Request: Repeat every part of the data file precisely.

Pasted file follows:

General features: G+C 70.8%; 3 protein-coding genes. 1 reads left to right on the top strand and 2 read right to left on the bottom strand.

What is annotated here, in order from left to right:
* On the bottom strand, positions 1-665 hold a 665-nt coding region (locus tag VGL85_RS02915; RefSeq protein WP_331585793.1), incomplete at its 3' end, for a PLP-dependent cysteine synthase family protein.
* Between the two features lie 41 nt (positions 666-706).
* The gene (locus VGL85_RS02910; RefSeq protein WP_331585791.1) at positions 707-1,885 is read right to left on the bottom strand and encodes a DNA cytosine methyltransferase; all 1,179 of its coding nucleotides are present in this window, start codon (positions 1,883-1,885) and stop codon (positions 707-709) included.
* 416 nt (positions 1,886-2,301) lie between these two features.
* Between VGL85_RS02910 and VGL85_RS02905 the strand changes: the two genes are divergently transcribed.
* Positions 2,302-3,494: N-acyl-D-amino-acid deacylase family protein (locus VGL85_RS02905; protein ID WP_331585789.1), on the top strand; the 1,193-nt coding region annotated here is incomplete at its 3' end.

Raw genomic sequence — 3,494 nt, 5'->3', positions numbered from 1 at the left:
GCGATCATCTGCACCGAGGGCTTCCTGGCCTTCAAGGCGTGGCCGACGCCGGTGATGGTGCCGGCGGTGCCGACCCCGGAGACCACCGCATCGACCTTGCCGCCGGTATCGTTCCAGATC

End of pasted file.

General features: G+C 70.8%; 3 protein-coding genes. 1 reads left to right on the top strand and 2 read right to left on the bottom strand.

What is annotated here, in order from left to right:
* On the bottom strand, positions 1-665 hold a 665-nt coding region (locus tag VGL85_RS02915; RefSeq protein WP_331585793.1), incomplete at its 3' end, for a PLP-dependent cysteine synthase family protein.
* Between the two features lie 41 nt (positions 666-706).
* The gene (locus VGL85_RS02910; RefSeq protein WP_331585791.1) at positions 707-1,885 is read right to left on the bottom strand and encodes a DNA cytosine methyltransferase; all 1,179 of its coding nucleotides are present in this window, start codon (positions 1,883-1,885) and stop codon (positions 707-709) included.
* 416 nt (positions 1,886-2,301) lie between these two features.
* Between VGL85_RS02910 and VGL85_RS02905 the strand changes: the two genes are divergently transcribed.
* Positions 2,302-3,494: N-acyl-D-amino-acid deacylase family protein (locus VGL85_RS02905; protein ID WP_331585789.1), on the top strand; the 1,193-nt coding region annotated here is incomplete at its 3' end.

Raw genomic sequence — 3,494 nt, 5'->3', positions numbered from 1 at the left:
GCGATCATCTGCACCGAGGGCTTCCTGGCCTTCAAGGCGTGGCCGACGCCGGTGATGGTGCCGGCGGTGCCGACCCCGGAGACCACCGCATCGACCTTGCCGCCGGTATCGTTCCAGATC